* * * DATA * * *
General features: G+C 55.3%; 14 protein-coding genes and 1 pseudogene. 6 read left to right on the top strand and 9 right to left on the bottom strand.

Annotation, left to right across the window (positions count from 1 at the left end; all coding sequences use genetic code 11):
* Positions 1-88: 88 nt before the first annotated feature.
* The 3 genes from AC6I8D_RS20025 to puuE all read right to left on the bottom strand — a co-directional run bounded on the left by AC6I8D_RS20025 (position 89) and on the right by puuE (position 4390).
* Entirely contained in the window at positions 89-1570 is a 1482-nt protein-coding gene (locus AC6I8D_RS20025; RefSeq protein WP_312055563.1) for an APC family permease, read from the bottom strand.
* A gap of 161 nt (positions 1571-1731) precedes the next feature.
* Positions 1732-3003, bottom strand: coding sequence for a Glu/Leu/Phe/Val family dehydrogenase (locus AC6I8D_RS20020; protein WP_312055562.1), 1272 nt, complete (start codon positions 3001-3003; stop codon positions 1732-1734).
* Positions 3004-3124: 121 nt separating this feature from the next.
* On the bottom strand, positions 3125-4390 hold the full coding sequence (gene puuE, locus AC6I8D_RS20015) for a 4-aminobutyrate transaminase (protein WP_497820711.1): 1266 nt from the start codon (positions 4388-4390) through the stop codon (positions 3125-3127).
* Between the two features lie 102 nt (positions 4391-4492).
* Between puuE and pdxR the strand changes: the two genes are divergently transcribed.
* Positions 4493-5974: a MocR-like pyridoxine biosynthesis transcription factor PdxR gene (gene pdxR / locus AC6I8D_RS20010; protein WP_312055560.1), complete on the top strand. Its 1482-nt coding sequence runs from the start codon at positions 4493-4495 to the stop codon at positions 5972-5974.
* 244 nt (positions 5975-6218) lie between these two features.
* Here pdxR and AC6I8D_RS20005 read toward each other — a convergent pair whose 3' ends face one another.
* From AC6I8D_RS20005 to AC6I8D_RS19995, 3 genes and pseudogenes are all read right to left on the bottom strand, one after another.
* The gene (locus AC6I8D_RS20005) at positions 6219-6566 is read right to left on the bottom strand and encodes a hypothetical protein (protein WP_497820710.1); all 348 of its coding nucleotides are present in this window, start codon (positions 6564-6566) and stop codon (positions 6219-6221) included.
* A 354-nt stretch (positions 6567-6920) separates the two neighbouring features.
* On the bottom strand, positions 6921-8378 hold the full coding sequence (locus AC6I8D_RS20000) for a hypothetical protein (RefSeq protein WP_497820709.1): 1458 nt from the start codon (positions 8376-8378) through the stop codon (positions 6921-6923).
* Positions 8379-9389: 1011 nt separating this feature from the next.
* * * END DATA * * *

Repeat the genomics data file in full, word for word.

General features: G+C 55.3%; 14 protein-coding genes and 1 pseudogene. 6 read left to right on the top strand and 9 right to left on the bottom strand.

Annotation, left to right across the window (positions count from 1 at the left end; all coding sequences use genetic code 11):
* Positions 1-88: 88 nt before the first annotated feature.
* The 3 genes from AC6I8D_RS20025 to puuE all read right to left on the bottom strand — a co-directional run bounded on the left by AC6I8D_RS20025 (position 89) and on the right by puuE (position 4390).
* Entirely contained in the window at positions 89-1570 is a 1482-nt protein-coding gene (locus AC6I8D_RS20025; RefSeq protein WP_312055563.1) for an APC family permease, read from the bottom strand.
* A gap of 161 nt (positions 1571-1731) precedes the next feature.
* Positions 1732-3003, bottom strand: coding sequence for a Glu/Leu/Phe/Val family dehydrogenase (locus AC6I8D_RS20020; protein WP_312055562.1), 1272 nt, complete (start codon positions 3001-3003; stop codon positions 1732-1734).
* Positions 3004-3124: 121 nt separating this feature from the next.
* On the bottom strand, positions 3125-4390 hold the full coding sequence (gene puuE, locus AC6I8D_RS20015) for a 4-aminobutyrate transaminase (protein WP_497820711.1): 1266 nt from the start codon (positions 4388-4390) through the stop codon (positions 3125-3127).
* Between the two features lie 102 nt (positions 4391-4492).
* Between puuE and pdxR the strand changes: the two genes are divergently transcribed.
* Positions 4493-5974: a MocR-like pyridoxine biosynthesis transcription factor PdxR gene (gene pdxR / locus AC6I8D_RS20010; protein WP_312055560.1), complete on the top strand. Its 1482-nt coding sequence runs from the start codon at positions 4493-4495 to the stop codon at positions 5972-5974.
* 244 nt (positions 5975-6218) lie between these two features.
* Here pdxR and AC6I8D_RS20005 read toward each other — a convergent pair whose 3' ends face one another.
* From AC6I8D_RS20005 to AC6I8D_RS19995, 3 genes and pseudogenes are all read right to left on the bottom strand, one after another.
* The gene (locus AC6I8D_RS20005) at positions 6219-6566 is read right to left on the bottom strand and encodes a hypothetical protein (protein WP_497820710.1); all 348 of its coding nucleotides are present in this window, start codon (positions 6564-6566) and stop codon (positions 6219-6221) included.
* A 354-nt stretch (positions 6567-6920) separates the two neighbouring features.
* On the bottom strand, positions 6921-8378 hold the full coding sequence (locus AC6I8D_RS20000) for a hypothetical protein (RefSeq protein WP_497820709.1): 1458 nt from the start codon (positions 8376-8378) through the stop codon (positions 6921-6923).
* Positions 8379-9389: 1011 nt separating this feature from the next.